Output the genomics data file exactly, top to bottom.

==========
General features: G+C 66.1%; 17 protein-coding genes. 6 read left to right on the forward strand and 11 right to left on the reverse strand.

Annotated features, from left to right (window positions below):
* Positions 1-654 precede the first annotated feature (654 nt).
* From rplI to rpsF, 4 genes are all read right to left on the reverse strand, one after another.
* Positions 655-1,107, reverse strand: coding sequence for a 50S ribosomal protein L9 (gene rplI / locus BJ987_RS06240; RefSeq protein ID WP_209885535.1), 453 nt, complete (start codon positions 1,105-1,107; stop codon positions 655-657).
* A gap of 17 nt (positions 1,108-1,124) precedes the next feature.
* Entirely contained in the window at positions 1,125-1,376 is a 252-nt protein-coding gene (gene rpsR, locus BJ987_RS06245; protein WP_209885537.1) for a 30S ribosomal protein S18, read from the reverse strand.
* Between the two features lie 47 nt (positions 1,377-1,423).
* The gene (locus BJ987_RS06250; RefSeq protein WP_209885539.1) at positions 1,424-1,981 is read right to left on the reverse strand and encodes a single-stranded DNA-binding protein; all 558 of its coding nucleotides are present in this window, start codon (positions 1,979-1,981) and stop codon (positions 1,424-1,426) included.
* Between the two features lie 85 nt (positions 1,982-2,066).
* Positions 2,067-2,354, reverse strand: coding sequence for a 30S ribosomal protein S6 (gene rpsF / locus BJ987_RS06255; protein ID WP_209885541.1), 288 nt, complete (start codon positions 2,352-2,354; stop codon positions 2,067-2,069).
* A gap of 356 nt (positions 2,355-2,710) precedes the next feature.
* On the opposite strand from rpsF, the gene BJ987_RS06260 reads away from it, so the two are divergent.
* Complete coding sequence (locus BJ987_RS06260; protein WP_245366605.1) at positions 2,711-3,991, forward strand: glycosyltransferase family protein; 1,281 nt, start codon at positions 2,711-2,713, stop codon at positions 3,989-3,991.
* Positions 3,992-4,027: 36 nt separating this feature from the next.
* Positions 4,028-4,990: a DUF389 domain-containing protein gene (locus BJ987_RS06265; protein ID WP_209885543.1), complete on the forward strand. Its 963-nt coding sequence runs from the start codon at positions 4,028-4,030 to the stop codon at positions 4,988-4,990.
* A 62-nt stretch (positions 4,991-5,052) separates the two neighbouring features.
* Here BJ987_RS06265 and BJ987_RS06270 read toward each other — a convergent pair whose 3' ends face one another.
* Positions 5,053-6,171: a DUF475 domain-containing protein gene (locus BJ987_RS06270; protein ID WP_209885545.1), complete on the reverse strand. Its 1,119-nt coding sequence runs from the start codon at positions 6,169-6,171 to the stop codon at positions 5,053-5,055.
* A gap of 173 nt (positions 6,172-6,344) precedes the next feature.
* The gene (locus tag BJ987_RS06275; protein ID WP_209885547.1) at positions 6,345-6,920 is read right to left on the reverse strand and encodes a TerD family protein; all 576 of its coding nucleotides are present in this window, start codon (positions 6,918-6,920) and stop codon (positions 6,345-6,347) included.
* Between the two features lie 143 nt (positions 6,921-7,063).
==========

General features: G+C 66.1%; 17 protein-coding genes. 6 read left to right on the forward strand and 11 right to left on the reverse strand.

Annotated features, from left to right (window positions below):
* Positions 1-654 precede the first annotated feature (654 nt).
* From rplI to rpsF, 4 genes are all read right to left on the reverse strand, one after another.
* Positions 655-1,107, reverse strand: coding sequence for a 50S ribosomal protein L9 (gene rplI / locus BJ987_RS06240; RefSeq protein ID WP_209885535.1), 453 nt, complete (start codon positions 1,105-1,107; stop codon positions 655-657).
* A gap of 17 nt (positions 1,108-1,124) precedes the next feature.
* Entirely contained in the window at positions 1,125-1,376 is a 252-nt protein-coding gene (gene rpsR, locus BJ987_RS06245; protein WP_209885537.1) for a 30S ribosomal protein S18, read from the reverse strand.
* Between the two features lie 47 nt (positions 1,377-1,423).
* The gene (locus BJ987_RS06250; RefSeq protein WP_209885539.1) at positions 1,424-1,981 is read right to left on the reverse strand and encodes a single-stranded DNA-binding protein; all 558 of its coding nucleotides are present in this window, start codon (positions 1,979-1,981) and stop codon (positions 1,424-1,426) included.
* Between the two features lie 85 nt (positions 1,982-2,066).
* Positions 2,067-2,354, reverse strand: coding sequence for a 30S ribosomal protein S6 (gene rpsF / locus BJ987_RS06255; protein ID WP_209885541.1), 288 nt, complete (start codon positions 2,352-2,354; stop codon positions 2,067-2,069).
* A gap of 356 nt (positions 2,355-2,710) precedes the next feature.
* On the opposite strand from rpsF, the gene BJ987_RS06260 reads away from it, so the two are divergent.
* Complete coding sequence (locus BJ987_RS06260; protein WP_245366605.1) at positions 2,711-3,991, forward strand: glycosyltransferase family protein; 1,281 nt, start codon at positions 2,711-2,713, stop codon at positions 3,989-3,991.
* Positions 3,992-4,027: 36 nt separating this feature from the next.
* Positions 4,028-4,990: a DUF389 domain-containing protein gene (locus BJ987_RS06265; protein ID WP_209885543.1), complete on the forward strand. Its 963-nt coding sequence runs from the start codon at positions 4,028-4,030 to the stop codon at positions 4,988-4,990.
* A 62-nt stretch (positions 4,991-5,052) separates the two neighbouring features.
* Here BJ987_RS06265 and BJ987_RS06270 read toward each other — a convergent pair whose 3' ends face one another.
* Positions 5,053-6,171: a DUF475 domain-containing protein gene (locus BJ987_RS06270; protein ID WP_209885545.1), complete on the reverse strand. Its 1,119-nt coding sequence runs from the start codon at positions 6,169-6,171 to the stop codon at positions 5,053-5,055.
* A gap of 173 nt (positions 6,172-6,344) precedes the next feature.
* The gene (locus tag BJ987_RS06275; protein ID WP_209885547.1) at positions 6,345-6,920 is read right to left on the reverse strand and encodes a TerD family protein; all 576 of its coding nucleotides are present in this window, start codon (positions 6,918-6,920) and stop codon (positions 6,345-6,347) included.
* Between the two features lie 143 nt (positions 6,921-7,063).